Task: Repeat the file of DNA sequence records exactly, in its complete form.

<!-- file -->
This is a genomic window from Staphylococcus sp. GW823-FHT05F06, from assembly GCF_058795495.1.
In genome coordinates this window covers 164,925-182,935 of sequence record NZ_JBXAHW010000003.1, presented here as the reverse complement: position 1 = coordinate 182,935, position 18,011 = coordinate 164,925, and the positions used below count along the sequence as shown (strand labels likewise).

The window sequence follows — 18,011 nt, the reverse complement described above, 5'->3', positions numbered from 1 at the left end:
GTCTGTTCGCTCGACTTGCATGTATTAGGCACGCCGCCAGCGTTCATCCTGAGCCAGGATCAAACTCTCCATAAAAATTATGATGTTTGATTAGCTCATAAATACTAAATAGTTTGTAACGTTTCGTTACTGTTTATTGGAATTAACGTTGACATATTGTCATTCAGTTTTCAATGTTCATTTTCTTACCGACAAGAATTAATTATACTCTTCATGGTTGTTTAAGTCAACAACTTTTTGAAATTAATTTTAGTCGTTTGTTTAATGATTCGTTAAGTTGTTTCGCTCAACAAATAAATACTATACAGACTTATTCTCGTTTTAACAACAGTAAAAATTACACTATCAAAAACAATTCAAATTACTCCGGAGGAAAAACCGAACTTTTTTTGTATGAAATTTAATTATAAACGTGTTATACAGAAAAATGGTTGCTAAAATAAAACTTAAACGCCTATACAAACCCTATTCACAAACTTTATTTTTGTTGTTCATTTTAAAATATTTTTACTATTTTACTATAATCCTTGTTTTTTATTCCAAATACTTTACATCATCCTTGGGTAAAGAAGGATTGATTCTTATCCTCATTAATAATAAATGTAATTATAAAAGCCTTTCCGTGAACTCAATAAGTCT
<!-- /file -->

This is a genomic window from Staphylococcus sp. GW823-FHT05F06, from assembly GCF_058795495.1.
In genome coordinates this window covers 164,925-182,935 of sequence record NZ_JBXAHW010000003.1, presented here as the reverse complement: position 1 = coordinate 182,935, position 18,011 = coordinate 164,925, and the positions used below count along the sequence as shown (strand labels likewise).

The window sequence follows — 18,011 nt, the reverse complement described above, 5'->3', positions numbered from 1 at the left end:
GTCTGTTCGCTCGACTTGCATGTATTAGGCACGCCGCCAGCGTTCATCCTGAGCCAGGATCAAACTCTCCATAAAAATTATGATGTTTGATTAGCTCATAAATACTAAATAGTTTGTAACGTTTCGTTACTGTTTATTGGAATTAACGTTGACATATTGTCATTCAGTTTTCAATGTTCATTTTCTTACCGACAAGAATTAATTATACTCTTCATGGTTGTTTAAGTCAACAACTTTTTGAAATTAATTTTAGTCGTTTGTTTAATGATTCGTTAAGTTGTTTCGCTCAACAAATAAATACTATACAGACTTATTCTCGTTTTAACAACAGTAAAAATTACACTATCAAAAACAATTCAAATTACTCCGGAGGAAAAACCGAACTTTTTTTGTATGAAATTTAATTATAAACGTGTTATACAGAAAAATGGTTGCTAAAATAAAACTTAAACGCCTATACAAACCCTATTCACAAACTTTATTTTTGTTGTTCATTTTAAAATATTTTTACTATTTTACTATAATCCTTGTTTTTTATTCCAAATACTTTACATCATCCTTGGGTAAAGAAGGATTGATTCTTATCCTCATTAATAATAAATGTAATTATAAAAGCCTTTCCGTGAACTCAATAAGTCT